DIY melted bead ornaments – great to hang on your Christmas tree, or give away as little homemade gifts!
The kids and I make DIY Christmas decorations together every year. It’s become a tradition.
This year JJ (4.5 years old) and I decided to try making melted pony bead ornaments.
I’ve been wanting to play around with melting pony beads ever since I saw this melted bead suncatcher way back in June 2012. Yes, I’ve been following The Artful Parent for that long!
So we were keenly waiting for the day when the activity on this year’s advent calendar said “Make Christmas ornaments”. Yes! So exciting!
Would you like to see how we made them?
How to make melted pony bead ornaments
This was our first attempt at melting pony beads, and I’m really pleased with how they turned out.
- solid colour pony beads
- transparent pony beads
- old muffin tin
- outdoor gas barbeque
- electric drill
JJ and I worked alongside each other, laying out our designs in an old muffin tin (which we’d earlier rescued from the mudpie area of the backyard). Starting from top left:
- A mix of transparent and solid colour pony beads in red, yellow and orange. (JJ’s design)
- A mix of transparent and solid colour pony beads in blue and green, with a few mini plastic beads as well. (My design)
- Concentric circles of solid green, transparent orange and solid yellow. (JJ’s design)
- A Frozen-inspired mix of clear, transparent pale blue and solid white pony beads. (My design)
- Experimenting with a wooden butterfly bead, and matching transparent pony beads. (My design)
- A Christmas tree inspired mix of transparent green pony beads with coloured ‘baubles’. (JJ’s design)
- An ocean inspired mix of solid blue in various shades, with transparent pale blue. (JJ’s design)
- Concentric circles of transparent red, orange and yellow. (My design)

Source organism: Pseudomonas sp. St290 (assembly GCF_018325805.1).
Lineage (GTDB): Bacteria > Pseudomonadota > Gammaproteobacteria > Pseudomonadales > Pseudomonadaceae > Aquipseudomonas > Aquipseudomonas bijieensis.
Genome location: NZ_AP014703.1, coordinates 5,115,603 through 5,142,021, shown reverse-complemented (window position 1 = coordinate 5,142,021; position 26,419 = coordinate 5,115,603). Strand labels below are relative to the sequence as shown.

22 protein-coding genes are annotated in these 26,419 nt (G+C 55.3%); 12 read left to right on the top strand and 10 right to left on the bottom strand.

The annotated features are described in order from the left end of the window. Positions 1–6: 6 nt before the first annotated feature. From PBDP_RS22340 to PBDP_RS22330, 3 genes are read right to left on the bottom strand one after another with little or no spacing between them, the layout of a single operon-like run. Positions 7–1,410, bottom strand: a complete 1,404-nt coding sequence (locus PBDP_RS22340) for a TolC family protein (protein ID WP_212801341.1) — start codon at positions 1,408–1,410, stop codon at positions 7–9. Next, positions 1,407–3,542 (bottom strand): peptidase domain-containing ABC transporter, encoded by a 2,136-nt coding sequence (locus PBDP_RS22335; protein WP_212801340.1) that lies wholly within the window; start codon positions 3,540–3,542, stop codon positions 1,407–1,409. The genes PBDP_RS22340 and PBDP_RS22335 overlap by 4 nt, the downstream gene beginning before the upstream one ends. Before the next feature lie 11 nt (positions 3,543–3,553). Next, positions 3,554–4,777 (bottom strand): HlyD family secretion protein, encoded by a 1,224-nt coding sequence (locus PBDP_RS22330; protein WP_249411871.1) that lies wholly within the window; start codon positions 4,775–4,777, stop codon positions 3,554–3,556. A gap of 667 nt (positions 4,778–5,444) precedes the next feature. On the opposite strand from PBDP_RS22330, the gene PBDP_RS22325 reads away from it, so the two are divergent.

- Concentric circles of solid red, orange and yellow pony beads. (My design)
- Mix of various shades of transparent and solid pinks and purples. (JJ’s design)
- Transparent green and yellow Christmas tree surrounded by clear beads. (My design)
- Solid red and white candy cane, surrounded by clear plastic beads. (My design)
I then put the muffin tin on our BBQ outside with the rangehood closed, and cranked the heat up (probably too) high.
The results? I noticed that the transparent beads seemed to melt quicker (or at a slightly lower temperature) than the solid colour pony beads. (Or at least it appears that way…)
Also, I think we have some hot spots in our BBQ, as one side melted before the other. The sides that melted first developed little air bubbles. (I don’t mind the effect actually, but it’s interesting nonetheless).
Here they are, seconds after being taken off the heat. You can see the middle two in particular must have been over the hot spot.
The wooden bead one was the only casualty. It didn’t survive the high heat – the wood essentially turned into carbon.
They cooled quickly, making popping noises as they did so, and shrinking away from the sides of the container. Jean (from The Artful Parent) said that hers popped cleanly out of her baking trays. Only one of ours did. The rest needed to be helped out with a knife and hammer – so glad that I used our dodgy play muffin tray! It might be because the temperature was too high, it might be because my muffin tin was well worn.
After they were popped out, some of the ornaments had a few black marks or scratches on the bottom – probably transferred from the dodgy muffin tray. (It’s usually used for mudpies, and is very scratched and a bit rusty). Next time I think I’ll try using silicon moulds to see if that’s easier.
Then I drilled holes into each one, and threaded through some scrap ribbon. (You know the little ribbons that are on the shoulders of dresses and tops? I think they are called hanger loops? I always cut them off and hoard them, so this was a good way to use up part of my stash…)
And, ta da!
I like JJ’s mixed translucent and solid beads of a similar shade designs the best, like this pink & purple one. They look really funky, and the lack of precision means that any bubbles or marks don’t matter.
JJ’s chosen this concentric circles of solid red, orange and yellow one for us to keep, and the rest will be gifts. She’s decided to give four to her Mandarin teachers, but the rest of the recipients are still be decided. (We’ll have to check our naughty and nice list!)
Another very cool thing we discovered is that they make an awesome clinking noise if they hit each other – making them the perfect candidate for a wind chime or baby mobile. (Maybe next time!)
We have lots more Christmas activities here, including:
- Pine cone Christmas tree ornaments, which we also used as little gifts
- DIY Christmas window clings that were lots of fun to make
- and DIY play snow, so you can build a mini snowman even if the weather isn’t cooperating. 🙂
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